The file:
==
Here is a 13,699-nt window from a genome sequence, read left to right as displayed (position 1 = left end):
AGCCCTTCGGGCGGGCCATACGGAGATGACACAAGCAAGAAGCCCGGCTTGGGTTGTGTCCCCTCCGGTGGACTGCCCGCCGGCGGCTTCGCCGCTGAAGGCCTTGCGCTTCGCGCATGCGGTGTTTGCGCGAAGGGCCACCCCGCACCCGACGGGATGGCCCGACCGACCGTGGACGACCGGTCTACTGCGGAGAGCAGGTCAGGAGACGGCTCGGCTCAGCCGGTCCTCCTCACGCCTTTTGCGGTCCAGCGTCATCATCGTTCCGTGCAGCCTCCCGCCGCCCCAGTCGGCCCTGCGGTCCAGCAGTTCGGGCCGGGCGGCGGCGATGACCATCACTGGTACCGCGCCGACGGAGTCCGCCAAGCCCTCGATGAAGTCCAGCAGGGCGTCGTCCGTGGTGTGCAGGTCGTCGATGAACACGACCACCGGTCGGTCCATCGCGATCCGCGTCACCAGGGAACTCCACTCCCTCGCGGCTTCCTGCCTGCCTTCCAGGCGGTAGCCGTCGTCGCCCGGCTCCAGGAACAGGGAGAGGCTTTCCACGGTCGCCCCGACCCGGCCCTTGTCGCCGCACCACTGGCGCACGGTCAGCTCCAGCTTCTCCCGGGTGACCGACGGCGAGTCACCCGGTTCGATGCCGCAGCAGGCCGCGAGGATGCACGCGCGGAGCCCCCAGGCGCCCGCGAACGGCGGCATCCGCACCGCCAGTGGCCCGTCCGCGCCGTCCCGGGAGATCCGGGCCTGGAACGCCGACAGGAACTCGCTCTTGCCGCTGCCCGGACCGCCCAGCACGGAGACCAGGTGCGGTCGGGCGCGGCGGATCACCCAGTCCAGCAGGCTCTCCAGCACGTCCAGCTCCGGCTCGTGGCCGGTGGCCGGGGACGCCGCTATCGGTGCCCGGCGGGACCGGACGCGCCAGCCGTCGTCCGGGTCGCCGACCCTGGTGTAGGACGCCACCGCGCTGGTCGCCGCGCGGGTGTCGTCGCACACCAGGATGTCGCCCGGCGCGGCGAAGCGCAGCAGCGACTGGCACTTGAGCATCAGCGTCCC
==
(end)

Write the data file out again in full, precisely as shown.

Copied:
Here is a 13,699-nt window from a genome sequence, read left to right as displayed (position 1 = left end):
AGCCCTTCGGGCGGGCCATACGGAGATGACACAAGCAAGAAGCCCGGCTTGGGTTGTGTCCCCTCCGGTGGACTGCCCGCCGGCGGCTTCGCCGCTGAAGGCCTTGCGCTTCGCGCATGCGGTGTTTGCGCGAAGGGCCACCCCGCACCCGACGGGATGGCCCGACCGACCGTGGACGACCGGTCTACTGCGGAGAGCAGGTCAGGAGACGGCTCGGCTCAGCCGGTCCTCCTCACGCCTTTTGCGGTCCAGCGTCATCATCGTTCCGTGCAGCCTCCCGCCGCCCCAGTCGGCCCTGCGGTCCAGCAGTTCGGGCCGGGCGGCGGCGATGACCATCACTGGTACCGCGCCGACGGAGTCCGCCAAGCCCTCGATGAAGTCCAGCAGGGCGTCGTCCGTGGTGTGCAGGTCGTCGATGAACACGACCACCGGTCGGTCCATCGCGATCCGCGTCACCAGGGAACTCCACTCCCTCGCGGCTTCCTGCCTGCCTTCCAGGCGGTAGCCGTCGTCGCCCGGCTCCAGGAACAGGGAGAGGCTTTCCACGGTCGCCCCGACCCGGCCCTTGTCGCCGCACCACTGGCGCACGGTCAGCTCCAGCTTCTCCCGGGTGACCGACGGCGAGTCACCCGGTTCGATGCCGCAGCAGGCCGCGAGGATGCACGCGCGGAGCCCCCAGGCGCCCGCGAACGGCGGCATCCGCACCGCCAGTGGCCCGTCCGCGCCGTCCCGGGAGATCCGGGCCTGGAACGCCGACAGGAACTCGCTCTTGCCGCTGCCCGGACCGCCCAGCACGGAGACCAGGTGCGGTCGGGCGCGGCGGATCACCCAGTCCAGCAGGCTCTCCAGCACGTCCAGCTCCGGCTCGTGGCCGGTGGCCGGGGACGCCGCTATCGGTGCCCGGCGGGACCGGACGCGCCAGCCGTCGTCCGGGTCGCCGACCCTGGTGTAGGACGCCACCGCGCTGGTCGCCGCGCGGGTGTCGTCGCACACCAGGATGTCGCCCGGCGCGGCGAAGCGCAGCAGCGACTGGCACTTGAGCATCAGCGTCCC